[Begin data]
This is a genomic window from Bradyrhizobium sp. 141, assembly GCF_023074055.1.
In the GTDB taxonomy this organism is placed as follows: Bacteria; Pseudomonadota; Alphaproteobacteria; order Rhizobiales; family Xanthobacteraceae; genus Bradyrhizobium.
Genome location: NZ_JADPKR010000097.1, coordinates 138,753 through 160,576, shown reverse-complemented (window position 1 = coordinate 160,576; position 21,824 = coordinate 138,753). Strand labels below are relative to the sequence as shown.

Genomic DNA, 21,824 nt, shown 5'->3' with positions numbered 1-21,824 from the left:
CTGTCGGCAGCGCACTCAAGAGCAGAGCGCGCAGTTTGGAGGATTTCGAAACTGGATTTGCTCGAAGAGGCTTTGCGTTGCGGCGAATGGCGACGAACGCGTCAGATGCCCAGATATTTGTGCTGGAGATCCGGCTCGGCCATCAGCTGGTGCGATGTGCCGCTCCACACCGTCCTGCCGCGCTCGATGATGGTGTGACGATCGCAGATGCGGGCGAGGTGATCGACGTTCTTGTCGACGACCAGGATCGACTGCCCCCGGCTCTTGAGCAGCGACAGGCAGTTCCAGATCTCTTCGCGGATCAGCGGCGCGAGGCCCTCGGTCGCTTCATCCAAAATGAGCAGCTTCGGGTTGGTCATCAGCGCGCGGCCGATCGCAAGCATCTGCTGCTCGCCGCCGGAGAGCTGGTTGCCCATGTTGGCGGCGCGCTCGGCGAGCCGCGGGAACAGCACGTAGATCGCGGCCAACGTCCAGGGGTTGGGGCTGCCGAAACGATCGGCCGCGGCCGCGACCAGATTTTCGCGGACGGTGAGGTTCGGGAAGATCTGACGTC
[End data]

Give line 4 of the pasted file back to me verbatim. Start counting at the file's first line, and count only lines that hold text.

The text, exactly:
Genomic DNA, 21,824 nt, shown 5'->3' with positions numbered 1-21,824 from the left: